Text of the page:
After my operation, I had 3 weeks of relative forced rest. I dived into “Planet Earth” and other documentaries. The best ones were Little Big Farm and My Octopus Teacher. I binge-watch Life Itself so I can actually cry because I feel that otherwise, I can go through days without crying. At least this family story touches me and reminds me how fragile things or relationships are and how fragile and strong family connections are.
How do you spend your Shabbat?
I spend Shabbat without my phone and without my To-Do list. Mainly listening to music and cooking new, exciting, healthy recipes. Since I graduated from Rav Asharov's Natural Health course this last year, I am into new ways of cooking. I try to spend each Shabbat with one of my family members crafting and talking - taking it easy and appreciating time.
What has lived through this coronavirus pandemic taught you?
First of all, I should say that I have fallen in love with the free time because it has great possibilities for creative thinking and doing. Living through the pandemic has taught me how important Nature is, how satisfying family connections can be and how simplicity is all about appreciating what is. I discovered that disconnecting from the news allows me to remain joyful and optimistic. The fact that both I and my dear amazing mother were both diagnosed with cancer during the pandemic keeps things in proportion. Nothing about it is a big deal. We concentrate on good things and keep moving towards new dreams.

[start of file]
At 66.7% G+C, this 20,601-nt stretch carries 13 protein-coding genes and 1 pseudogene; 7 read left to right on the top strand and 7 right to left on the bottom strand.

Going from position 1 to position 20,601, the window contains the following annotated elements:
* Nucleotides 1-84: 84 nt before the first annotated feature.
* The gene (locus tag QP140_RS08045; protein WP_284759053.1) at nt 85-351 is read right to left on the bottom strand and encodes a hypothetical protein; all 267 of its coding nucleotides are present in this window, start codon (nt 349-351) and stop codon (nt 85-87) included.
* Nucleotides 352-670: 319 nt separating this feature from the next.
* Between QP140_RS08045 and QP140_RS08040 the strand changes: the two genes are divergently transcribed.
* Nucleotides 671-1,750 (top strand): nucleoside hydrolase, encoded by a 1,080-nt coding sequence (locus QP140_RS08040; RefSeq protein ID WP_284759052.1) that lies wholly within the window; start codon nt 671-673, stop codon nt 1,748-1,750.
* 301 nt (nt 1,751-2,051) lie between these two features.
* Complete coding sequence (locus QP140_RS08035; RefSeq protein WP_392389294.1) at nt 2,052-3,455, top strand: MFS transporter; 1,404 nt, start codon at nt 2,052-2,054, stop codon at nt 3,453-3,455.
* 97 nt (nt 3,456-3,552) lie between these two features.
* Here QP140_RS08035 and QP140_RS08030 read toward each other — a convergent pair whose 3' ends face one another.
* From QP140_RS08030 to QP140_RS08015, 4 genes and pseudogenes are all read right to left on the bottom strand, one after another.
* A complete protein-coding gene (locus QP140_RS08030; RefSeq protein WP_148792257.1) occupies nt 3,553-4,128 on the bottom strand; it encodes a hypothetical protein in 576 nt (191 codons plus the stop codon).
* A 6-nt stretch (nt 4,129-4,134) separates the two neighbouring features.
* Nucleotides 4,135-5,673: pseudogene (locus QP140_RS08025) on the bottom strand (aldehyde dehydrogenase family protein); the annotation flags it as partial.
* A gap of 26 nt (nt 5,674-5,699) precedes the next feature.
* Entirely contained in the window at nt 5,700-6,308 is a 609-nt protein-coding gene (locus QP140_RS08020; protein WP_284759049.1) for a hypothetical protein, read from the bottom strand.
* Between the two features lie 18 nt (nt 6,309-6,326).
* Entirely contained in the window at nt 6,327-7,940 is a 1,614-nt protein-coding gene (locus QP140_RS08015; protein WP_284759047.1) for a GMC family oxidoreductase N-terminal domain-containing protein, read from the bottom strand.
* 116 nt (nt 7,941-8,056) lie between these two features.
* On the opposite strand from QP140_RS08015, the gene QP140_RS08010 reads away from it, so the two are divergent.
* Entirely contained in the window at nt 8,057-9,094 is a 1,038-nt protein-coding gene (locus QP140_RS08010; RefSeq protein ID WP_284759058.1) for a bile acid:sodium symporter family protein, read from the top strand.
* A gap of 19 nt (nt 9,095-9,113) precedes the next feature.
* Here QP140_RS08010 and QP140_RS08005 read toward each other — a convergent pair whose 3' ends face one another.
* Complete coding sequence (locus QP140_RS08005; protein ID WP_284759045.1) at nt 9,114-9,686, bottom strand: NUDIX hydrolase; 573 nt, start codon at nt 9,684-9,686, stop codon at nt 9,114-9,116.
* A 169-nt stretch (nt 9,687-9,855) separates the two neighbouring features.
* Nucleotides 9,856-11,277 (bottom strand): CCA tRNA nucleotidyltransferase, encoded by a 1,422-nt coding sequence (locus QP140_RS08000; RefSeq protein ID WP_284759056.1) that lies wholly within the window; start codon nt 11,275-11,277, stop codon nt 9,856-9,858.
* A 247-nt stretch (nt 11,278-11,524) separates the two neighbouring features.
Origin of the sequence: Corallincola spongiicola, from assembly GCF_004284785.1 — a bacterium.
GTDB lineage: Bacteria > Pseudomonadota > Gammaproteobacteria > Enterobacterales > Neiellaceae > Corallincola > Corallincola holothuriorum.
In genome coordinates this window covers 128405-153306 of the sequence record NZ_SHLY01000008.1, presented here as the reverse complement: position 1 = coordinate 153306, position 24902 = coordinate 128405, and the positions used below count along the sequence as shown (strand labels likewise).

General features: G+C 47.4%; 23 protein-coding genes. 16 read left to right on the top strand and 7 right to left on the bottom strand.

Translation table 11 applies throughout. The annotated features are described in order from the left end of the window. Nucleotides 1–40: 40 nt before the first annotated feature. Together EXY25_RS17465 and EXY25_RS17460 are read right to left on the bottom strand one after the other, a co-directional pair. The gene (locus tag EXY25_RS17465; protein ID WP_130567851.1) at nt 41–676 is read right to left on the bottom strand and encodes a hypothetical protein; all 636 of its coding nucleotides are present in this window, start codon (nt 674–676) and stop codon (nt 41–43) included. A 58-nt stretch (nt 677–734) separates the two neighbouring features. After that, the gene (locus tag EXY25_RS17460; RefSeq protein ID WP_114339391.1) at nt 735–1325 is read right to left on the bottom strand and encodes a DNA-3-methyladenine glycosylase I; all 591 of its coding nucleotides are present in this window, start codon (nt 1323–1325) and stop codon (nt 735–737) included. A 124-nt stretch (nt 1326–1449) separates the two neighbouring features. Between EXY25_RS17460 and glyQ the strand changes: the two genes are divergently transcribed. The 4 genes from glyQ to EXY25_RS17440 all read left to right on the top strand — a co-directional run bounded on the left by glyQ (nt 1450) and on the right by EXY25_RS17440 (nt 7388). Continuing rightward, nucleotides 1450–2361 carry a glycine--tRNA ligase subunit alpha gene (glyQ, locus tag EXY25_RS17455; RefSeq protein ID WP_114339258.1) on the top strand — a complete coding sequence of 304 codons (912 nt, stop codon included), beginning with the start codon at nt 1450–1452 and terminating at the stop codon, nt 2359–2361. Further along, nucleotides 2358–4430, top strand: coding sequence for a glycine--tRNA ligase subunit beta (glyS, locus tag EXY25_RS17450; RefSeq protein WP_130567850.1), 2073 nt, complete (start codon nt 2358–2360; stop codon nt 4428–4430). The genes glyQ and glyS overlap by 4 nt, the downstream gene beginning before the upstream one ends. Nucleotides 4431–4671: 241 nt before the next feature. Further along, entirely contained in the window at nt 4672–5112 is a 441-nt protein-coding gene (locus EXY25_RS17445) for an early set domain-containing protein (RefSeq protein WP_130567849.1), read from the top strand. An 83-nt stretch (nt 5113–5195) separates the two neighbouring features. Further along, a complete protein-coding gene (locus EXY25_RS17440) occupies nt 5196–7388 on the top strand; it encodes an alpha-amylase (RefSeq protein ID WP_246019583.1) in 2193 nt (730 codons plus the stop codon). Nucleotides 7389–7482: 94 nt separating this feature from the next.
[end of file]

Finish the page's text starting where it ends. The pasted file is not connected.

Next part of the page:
What do you miss most from your pre-Coronavirus life?
is the freedom to connect with people without worrying about getting Corona and then passing it on accidentally to my loved ones. I also miss traveling to New York tremendously. It’s my second home. My aunt and uncle and my best friends live in New York. I do miss feeling that the world is a safe place.
What are your favorite IG pages?
I love so many IG pages, choosing four was hard for me. So I picked 4: art-dance-music-wisdom
Maor Zabar Hats: He is madly creative and his IG is always uplifting
Anae 2 mad: This amazing 11-year-old Belgian Afrohall Dancer teaches dance and does dance tutorials. She is so joyful it will make you want to dance.
Alon Landa: The wonderful free-spirited musician and artist who shares his journey around the world
David Atten borough: I can listen to him over and over.
Writer: Joseph Wolkin
Photography: Eitan Tal
Video: Reuters, Period